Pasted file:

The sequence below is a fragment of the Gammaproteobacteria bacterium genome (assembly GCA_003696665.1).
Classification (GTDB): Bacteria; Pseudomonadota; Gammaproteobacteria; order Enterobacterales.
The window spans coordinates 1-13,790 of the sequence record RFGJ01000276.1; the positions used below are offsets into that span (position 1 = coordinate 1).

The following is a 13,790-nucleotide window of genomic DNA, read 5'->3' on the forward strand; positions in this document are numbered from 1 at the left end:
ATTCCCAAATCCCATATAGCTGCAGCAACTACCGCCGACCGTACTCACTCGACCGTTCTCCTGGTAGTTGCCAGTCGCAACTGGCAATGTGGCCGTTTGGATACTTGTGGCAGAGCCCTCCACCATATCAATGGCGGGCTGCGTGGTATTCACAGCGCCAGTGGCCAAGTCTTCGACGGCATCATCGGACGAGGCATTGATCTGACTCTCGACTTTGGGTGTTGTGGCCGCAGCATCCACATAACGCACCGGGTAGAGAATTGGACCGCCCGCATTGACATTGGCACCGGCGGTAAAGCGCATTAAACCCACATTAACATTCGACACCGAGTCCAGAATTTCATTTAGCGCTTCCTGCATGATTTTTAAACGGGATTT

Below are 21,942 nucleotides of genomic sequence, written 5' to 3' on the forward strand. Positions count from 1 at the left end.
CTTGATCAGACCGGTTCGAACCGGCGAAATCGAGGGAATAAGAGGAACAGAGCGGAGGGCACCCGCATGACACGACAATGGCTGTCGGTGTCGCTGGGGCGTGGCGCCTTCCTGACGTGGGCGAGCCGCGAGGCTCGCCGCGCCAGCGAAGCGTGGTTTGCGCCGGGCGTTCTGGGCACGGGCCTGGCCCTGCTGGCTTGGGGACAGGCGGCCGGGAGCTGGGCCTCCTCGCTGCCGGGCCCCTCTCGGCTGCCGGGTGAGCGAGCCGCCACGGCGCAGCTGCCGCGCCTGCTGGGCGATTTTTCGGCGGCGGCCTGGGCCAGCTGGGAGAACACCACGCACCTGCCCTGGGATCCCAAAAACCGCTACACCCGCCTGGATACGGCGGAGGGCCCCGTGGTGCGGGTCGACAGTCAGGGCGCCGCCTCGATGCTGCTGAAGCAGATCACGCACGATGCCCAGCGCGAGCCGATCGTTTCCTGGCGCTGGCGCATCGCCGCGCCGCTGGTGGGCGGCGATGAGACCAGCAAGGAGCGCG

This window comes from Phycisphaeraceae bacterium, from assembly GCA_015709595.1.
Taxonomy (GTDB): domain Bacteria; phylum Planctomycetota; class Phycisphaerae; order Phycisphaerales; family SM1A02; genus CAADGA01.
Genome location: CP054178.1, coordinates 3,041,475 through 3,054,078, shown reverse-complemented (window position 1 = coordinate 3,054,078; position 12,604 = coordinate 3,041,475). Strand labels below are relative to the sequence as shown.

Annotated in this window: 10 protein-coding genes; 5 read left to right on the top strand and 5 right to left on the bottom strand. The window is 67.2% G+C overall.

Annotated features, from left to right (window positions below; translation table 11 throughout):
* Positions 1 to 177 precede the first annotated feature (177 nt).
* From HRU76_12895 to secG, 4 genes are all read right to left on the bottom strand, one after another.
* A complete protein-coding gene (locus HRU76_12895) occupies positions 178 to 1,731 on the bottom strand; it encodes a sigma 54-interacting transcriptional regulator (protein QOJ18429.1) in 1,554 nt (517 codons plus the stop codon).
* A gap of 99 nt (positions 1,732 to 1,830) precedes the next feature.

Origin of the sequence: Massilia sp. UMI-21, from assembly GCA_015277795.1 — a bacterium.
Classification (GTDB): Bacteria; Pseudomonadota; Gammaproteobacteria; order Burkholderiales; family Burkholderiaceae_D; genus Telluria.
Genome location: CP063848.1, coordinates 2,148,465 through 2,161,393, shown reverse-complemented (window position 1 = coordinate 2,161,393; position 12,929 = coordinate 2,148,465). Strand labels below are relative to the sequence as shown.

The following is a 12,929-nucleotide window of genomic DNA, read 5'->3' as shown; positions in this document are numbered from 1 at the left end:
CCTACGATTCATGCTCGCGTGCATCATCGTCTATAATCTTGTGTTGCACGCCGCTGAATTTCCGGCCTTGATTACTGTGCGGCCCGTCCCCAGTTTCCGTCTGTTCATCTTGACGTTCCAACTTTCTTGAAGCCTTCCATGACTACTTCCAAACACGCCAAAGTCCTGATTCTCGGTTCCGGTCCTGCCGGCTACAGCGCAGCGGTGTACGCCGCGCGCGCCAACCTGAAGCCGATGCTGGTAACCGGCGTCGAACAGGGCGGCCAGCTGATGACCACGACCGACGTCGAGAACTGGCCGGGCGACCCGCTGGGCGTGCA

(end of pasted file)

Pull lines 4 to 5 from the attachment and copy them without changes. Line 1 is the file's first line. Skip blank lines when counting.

The following is a 13,790-nucleotide window of genomic DNA, read 5'->3' on the forward strand; positions in this document are numbered from 1 at the left end:
ATTCCCAAATCCCATATAGCTGCAGCAACTACCGCCGACCGTACTCACTCGACCGTTCTCCTGGTAGTTGCCAGTCGCAACTGGCAATGTGGCCGTTTGGATACTTGTGGCAGAGCCCTCCACCATATCAATGGCGGGCTGCGTGGTATTCACAGCGCCAGTGGCCAAGTCTTCGACGGCATCATCGGACGAGGCATTGATCTGACTCTCGACTTTGGGTGTTGTGGCCGCAGCATCCACATAACGCACCGGGTAGAGAATTGGACCGCCCGCATTGACATTGGCACCGGCGGTAAAGCGCATTAAACCCACATTAACATTCGACACCGAGTCCAGAATTTCATTTAGCGCTTCCTGCATGATTTTTAAACGGGATTT